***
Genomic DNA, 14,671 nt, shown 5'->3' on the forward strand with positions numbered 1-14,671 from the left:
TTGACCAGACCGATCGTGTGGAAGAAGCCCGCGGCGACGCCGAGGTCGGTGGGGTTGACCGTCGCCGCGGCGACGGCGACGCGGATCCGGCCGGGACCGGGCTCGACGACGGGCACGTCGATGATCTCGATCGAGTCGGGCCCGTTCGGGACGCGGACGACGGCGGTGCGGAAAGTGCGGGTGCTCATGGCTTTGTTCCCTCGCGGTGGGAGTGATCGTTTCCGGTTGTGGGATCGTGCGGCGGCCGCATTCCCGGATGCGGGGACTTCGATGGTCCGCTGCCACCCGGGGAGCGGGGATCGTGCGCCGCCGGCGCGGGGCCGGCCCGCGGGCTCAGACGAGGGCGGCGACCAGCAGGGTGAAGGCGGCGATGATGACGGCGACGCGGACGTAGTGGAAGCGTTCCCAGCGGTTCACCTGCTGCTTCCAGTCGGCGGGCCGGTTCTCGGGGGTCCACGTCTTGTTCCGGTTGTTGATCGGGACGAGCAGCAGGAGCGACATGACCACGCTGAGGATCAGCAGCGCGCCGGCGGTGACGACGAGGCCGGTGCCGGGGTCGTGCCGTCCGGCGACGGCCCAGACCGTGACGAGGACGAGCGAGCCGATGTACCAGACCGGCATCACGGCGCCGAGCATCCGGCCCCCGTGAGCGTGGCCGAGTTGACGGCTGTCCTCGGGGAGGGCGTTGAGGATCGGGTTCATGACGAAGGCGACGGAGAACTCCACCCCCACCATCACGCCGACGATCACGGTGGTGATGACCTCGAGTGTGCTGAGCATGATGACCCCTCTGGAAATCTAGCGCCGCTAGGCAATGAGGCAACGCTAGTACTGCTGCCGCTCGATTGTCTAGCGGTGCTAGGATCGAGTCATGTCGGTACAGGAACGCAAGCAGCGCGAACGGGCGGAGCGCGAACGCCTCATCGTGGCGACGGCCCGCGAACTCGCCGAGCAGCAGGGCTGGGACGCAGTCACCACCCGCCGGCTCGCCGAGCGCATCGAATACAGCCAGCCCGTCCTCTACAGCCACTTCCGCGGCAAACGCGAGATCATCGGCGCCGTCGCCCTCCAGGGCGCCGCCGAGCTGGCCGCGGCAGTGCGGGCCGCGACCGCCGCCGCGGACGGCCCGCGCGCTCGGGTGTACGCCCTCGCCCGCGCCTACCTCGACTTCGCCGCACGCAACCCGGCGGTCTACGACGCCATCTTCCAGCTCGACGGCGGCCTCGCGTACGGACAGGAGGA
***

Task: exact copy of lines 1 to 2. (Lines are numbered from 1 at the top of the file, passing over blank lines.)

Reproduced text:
Genomic DNA, 14,671 nt, shown 5'->3' on the forward strand with positions numbered 1-14,671 from the left:
TTGACCAGACCGATCGTGTGGAAGAAGCCCGCGGCGACGCCGAGGTCGGTGGGGTTGACCGTCGCCGCGGCGACGGCGACGCGGATCCGGCCGGGACCGGGCTCGACGACGGGCACGTCGATGATCTCGATCGAGTCGGGCCCGTTCGGGACGCGGACGACGGCGGTGCGGAAAGTGCGGGTGCTCATGGCTTTGTTCCCTCGCGGTGGGAGTGATCGTTTCCGGTTGTGGGATCGTGCGGCGGCCGCATTCCCGGATGCGGGGACTTCGATGGTCCGCTGCCACCCGGGGAGCGGGGATCGTGCGCCGCCGGCGCGGGGCCGGCCCGCGGGCTCAGACGAGGGCGGCGACCAGCAGGGTGAAGGCGGCGATGATGACGGCGACGCGGACGTAGTGGAAGCGTTCCCAGCGGTTCACCTGCTGCTTCCAGTCGGCGGGCCGGTTCTCGGGGGTCCACGTCTTGTTCCGGTTGTTGATCGGGACGAGCAGCAGGAGCGACATGACCACGCTGAGGATCAGCAGCGCGCCGGCGGTGACGACGAGGCCGGTGCCGGGGTCGTGCCGTCCGGCGACGGCCCAGACCGTGACGAGGACGAGCGAGCCGATGTACCAGACCGGCATCACGGCGCCGAGCATCCGGCCCCCGTGAGCGTGGCCGAGTTGACGGCTGTCCTCGGGGAGGGCGTTGAGGATCGGGTTCATGACGAAGGCGACGGAGAACTCCACCCCCACCATCACGCCGACGATCACGGTGGTGATGACCTCGAGTGTGCTGAGCATGATGACCCCTCTGGAAATCTAGCGCCGCTAGGCAATGAGGCAACGCTAGTACTGCTGCCGCTCGATTGTCTAGCGGTGCTAGGATCGAGTCATGTCGGTACAGGAACGCAAGCAGCGCGAACGGGCGGAGCGCGAACGCCTCATCGTGGCGACGGCCCGCGAACTCGCCGAGCAGCAGGGCTGGGACGCAGTCACCACCCGCCGGCTCGCCGAGCGCATCGAATACAGCCAGCCCGTCCTCTACAGCCACTTCCGCGGCAAACGCGAGATCATCGGCGCCGTCGCCCTCCAGGGCGCCGCCGAGCTGGCCGCGGCAGTGCGGGCCGCGACCGCCGCCGCGGACGGCCCGCGCGCTCGGGTGTACGCCCTCGCCCGCGCCTACCTCGACTTCGCCGCACGCAACCCGGCGGTCTACGACGCCATCTTCCAGCTCGACGGCGGCCTCGCGTACGGACAGGAGGA